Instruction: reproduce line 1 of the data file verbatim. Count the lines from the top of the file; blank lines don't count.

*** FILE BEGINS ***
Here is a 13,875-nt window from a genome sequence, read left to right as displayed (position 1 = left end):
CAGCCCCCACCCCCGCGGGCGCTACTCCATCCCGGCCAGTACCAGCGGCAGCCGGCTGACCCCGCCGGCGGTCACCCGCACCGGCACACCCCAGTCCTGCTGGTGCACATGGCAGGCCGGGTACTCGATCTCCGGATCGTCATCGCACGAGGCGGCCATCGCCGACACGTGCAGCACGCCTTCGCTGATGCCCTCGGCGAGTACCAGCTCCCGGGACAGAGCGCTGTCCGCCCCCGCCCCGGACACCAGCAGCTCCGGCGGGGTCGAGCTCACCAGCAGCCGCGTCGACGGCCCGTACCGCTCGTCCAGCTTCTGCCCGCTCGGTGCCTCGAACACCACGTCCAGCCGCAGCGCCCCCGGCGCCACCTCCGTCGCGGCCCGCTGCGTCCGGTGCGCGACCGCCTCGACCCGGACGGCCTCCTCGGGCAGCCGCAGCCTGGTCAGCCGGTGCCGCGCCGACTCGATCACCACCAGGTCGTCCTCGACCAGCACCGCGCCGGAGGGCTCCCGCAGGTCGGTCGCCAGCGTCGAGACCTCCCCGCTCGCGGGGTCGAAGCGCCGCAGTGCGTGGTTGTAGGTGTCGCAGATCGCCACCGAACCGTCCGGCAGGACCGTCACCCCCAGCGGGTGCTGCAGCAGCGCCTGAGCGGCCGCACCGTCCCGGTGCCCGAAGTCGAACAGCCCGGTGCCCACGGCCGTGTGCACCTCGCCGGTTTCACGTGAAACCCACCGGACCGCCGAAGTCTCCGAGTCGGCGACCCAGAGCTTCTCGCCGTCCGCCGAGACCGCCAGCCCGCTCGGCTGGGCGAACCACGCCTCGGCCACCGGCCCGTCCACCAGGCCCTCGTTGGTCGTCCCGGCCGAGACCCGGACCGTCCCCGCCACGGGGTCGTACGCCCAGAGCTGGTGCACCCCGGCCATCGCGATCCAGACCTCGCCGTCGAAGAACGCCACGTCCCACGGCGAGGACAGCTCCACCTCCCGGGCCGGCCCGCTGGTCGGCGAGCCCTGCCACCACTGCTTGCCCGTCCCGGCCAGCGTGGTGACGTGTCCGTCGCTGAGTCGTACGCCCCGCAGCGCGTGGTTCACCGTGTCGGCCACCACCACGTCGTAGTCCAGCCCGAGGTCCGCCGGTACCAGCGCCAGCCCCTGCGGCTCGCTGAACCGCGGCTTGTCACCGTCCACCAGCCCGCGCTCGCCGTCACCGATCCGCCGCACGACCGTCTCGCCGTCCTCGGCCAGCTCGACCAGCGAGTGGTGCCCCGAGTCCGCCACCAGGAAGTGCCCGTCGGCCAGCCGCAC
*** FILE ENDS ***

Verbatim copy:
Here is a 13,875-nt window from a genome sequence, read left to right as displayed (position 1 = left end):